Let's consider this scenario:

  • There's some X software downloaded from the internet with one .exe file and several .dll files.
  • The .exe file is prevented from accessing the Internet by using Windows Firewall.
  • One of the program's .dll files is infected by malware.

By blocking the .exe file, is the executable code it calls from the .dll files also blocked? Or should I manually block every single file that looks like it has executable content? More generally, how does Windows Firewall work in cases like theses?


  • 1
    good question, buddy – kmonsoor Mar 29 '14 at 15:25
  • This an actual problem you have or entirely a "what if" question? – Ramhound Mar 29 '14 at 15:39
  • Actual problem; malware usually disguises itself in .dll files and not the main executable. Do a google search for ".dll site:virustotal.com". Tons of cases. In particular I'm asking because the latest time I came across this I needed to use some abandoned freeware tool even if, as it appears to be, it was being served by its website infected: VirusTotal said one .dll had malware (not unanimously). I have a machine I don't care about being infected that I can run that tool on, but I don't want the malware talking to its creator. But I'd also like to know how Windows Firewall works in general – s_a Mar 29 '14 at 15:50
  • I don't think it would block the .dlls. A lot of applications use shared libraries in Windows, even viruses, so blocking any .dlls the virus references would cause problems (and how would Windows firewall know what to block right off the bat also?). Windows firewall most likely just blocks the activity from the .exe specified. – MaQleod Mar 29 '14 at 17:44

When Windows runs an executable, it may import some .DLL's. It may also import .DLL's later.

When you block an executable, you prevent it from importing any .DLL's that it would normally import.

HOWEVER, you do NOT prevent other applications from importing those .DLL's.

Some applications come with their own .DLL's, some instal shared .DLLs, and Windows has a plethora of .DLLs it makes available to any .exe as part of the Windows API.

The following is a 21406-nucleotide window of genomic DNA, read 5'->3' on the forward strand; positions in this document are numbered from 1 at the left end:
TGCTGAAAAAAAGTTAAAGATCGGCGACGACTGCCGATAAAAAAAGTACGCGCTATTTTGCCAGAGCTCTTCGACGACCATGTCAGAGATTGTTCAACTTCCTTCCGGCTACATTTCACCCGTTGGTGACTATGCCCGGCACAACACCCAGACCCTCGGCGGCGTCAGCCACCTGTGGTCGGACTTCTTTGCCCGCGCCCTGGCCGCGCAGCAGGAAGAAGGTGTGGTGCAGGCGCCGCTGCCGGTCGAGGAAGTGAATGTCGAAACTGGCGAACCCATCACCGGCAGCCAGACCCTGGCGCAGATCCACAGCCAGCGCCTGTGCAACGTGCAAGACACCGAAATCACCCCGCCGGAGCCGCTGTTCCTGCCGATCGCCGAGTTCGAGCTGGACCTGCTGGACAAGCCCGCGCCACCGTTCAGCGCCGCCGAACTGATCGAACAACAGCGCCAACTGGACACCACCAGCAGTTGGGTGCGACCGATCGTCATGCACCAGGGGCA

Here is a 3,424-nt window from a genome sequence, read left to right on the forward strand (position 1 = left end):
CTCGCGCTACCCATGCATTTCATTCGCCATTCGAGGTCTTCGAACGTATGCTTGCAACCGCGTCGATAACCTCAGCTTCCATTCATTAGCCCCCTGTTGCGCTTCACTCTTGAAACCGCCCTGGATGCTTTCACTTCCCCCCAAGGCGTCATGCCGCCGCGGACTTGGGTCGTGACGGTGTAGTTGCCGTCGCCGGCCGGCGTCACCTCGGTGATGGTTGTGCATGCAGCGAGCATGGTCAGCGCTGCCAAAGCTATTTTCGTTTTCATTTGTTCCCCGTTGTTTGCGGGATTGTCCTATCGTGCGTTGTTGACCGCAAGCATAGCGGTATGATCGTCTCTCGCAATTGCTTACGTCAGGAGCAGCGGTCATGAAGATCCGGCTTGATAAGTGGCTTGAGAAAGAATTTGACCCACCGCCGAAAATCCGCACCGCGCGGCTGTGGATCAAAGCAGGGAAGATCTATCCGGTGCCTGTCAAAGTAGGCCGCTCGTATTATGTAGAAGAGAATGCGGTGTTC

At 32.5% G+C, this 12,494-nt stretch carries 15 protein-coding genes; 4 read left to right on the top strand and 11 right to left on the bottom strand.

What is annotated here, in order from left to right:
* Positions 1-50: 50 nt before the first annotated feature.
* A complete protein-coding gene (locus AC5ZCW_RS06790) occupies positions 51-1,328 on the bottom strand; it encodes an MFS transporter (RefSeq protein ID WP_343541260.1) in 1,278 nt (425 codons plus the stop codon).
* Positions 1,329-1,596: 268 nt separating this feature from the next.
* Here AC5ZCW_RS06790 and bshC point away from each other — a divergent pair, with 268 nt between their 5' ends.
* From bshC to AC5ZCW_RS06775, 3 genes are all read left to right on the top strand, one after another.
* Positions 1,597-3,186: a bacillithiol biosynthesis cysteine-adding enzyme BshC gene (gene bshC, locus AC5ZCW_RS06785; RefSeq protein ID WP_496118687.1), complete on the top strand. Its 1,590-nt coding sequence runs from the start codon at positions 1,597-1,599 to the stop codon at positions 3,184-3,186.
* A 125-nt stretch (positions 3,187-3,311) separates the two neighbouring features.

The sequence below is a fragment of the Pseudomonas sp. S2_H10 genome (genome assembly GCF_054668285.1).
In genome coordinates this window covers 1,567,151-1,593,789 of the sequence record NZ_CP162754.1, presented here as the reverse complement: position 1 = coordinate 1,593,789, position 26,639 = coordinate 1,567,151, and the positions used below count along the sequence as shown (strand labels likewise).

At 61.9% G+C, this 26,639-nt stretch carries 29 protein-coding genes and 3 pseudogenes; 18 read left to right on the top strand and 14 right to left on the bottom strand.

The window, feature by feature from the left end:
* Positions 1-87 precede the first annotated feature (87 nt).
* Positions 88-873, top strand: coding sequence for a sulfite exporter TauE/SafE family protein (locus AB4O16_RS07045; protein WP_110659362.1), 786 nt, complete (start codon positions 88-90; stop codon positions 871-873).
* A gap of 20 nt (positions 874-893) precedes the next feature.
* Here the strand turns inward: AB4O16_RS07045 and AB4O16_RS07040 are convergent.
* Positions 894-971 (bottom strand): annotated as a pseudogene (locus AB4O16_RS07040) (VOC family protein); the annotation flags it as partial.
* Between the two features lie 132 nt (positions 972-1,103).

Also, it is possible for a .DLL to practically be an executable and invokeable with rundll32.exe or through some other mechanism of the Windows API.

If you are whitelisting .exe's, you should whitelist .DLL's as well.

  • One question, when you say "when you block an executable, you prevent it from importing any .DLL's that it would normally import", are you talking about Windows Firewall? I don't understand how blocking internet connections would cause a .DLL not to be imported. Shouldn't that render most programs unable to work? I'm talking about the equivalent to the "Allow X program to communicate on these networks" dialog: static.arstechnica.com/7000_7100_windows_firewall2.png – s_a Mar 31 '14 at 23:36
  • I wasn't specifically talking about Windows Firewall, sorry. When an .exe imports a .dll, it's still the same .exe, so for anything that works on the process or application level, i.e. Windows Firewall, blocking the .exe should be enough to ensure any .dll's it would import would be blocked as well. – LawrenceC Apr 1 '14 at 1:36

The libraries are shared, as they are dynamically linked. If this was the case, blocking an application might actually cause issues with other parts of the system. You are simply blocking the executable itself from being run, and thus any malicious code from that vector point.



The .dll files are just a set of functions that need to be called by an .exe to work.

  • 1
    Could you please elaborate or provide a link? Thanks a lot for answering! – s_a Mar 29 '14 at 15:30

I use a program called Folder Firewall Blocker, it blocks dll's and exe's. You can pull up what it blocked in the default windows firewall advanced security window, blocks inbound and outbound, you can always delete the rules/dll's/exe's that you're not too concerned about.

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